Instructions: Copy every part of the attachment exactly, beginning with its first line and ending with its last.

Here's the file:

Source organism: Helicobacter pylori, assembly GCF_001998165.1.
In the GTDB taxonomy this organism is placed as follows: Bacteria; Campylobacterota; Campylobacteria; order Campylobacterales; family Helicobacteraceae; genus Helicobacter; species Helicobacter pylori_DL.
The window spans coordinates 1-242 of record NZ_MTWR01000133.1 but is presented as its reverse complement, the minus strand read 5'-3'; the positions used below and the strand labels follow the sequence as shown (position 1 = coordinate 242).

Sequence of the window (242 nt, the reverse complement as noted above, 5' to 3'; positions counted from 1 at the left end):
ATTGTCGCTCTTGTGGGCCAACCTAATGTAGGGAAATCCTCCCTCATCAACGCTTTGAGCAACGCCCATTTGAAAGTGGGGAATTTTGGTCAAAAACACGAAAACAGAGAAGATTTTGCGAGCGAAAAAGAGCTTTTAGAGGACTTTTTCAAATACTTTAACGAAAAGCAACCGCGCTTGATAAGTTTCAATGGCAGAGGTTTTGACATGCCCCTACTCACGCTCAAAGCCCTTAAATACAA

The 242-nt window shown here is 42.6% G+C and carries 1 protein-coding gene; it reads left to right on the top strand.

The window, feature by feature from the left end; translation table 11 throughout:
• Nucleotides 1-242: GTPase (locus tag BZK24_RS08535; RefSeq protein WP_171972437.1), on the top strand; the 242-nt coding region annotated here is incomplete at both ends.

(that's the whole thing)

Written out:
Source organism: Helicobacter pylori, assembly GCF_001998165.1.
In the GTDB taxonomy this organism is placed as follows: Bacteria; Campylobacterota; Campylobacteria; order Campylobacterales; family Helicobacteraceae; genus Helicobacter; species Helicobacter pylori_DL.
The window spans coordinates 1-242 of record NZ_MTWR01000133.1 but is presented as its reverse complement, the minus strand read 5'-3'; the positions used below and the strand labels follow the sequence as shown (position 1 = coordinate 242).

Sequence of the window (242 nt, the reverse complement as noted above, 5' to 3'; positions counted from 1 at the left end):
ATTGTCGCTCTTGTGGGCCAACCTAATGTAGGGAAATCCTCCCTCATCAACGCTTTGAGCAACGCCCATTTGAAAGTGGGGAATTTTGGTCAAAAACACGAAAACAGAGAAGATTTTGCGAGCGAAAAAGAGCTTTTAGAGGACTTTTTCAAATACTTTAACGAAAAGCAACCGCGCTTGATAAGTTTCAATGGCAGAGGTTTTGACATGCCCCTACTCACGCTCAAAGCCCTTAAATACAA

The 242-nt window shown here is 42.6% G+C and carries 1 protein-coding gene; it reads left to right on the top strand.

The window, feature by feature from the left end; translation table 11 throughout:
• Nucleotides 1-242: GTPase (locus tag BZK24_RS08535; RefSeq protein WP_171972437.1), on the top strand; the 242-nt coding region annotated here is incomplete at both ends.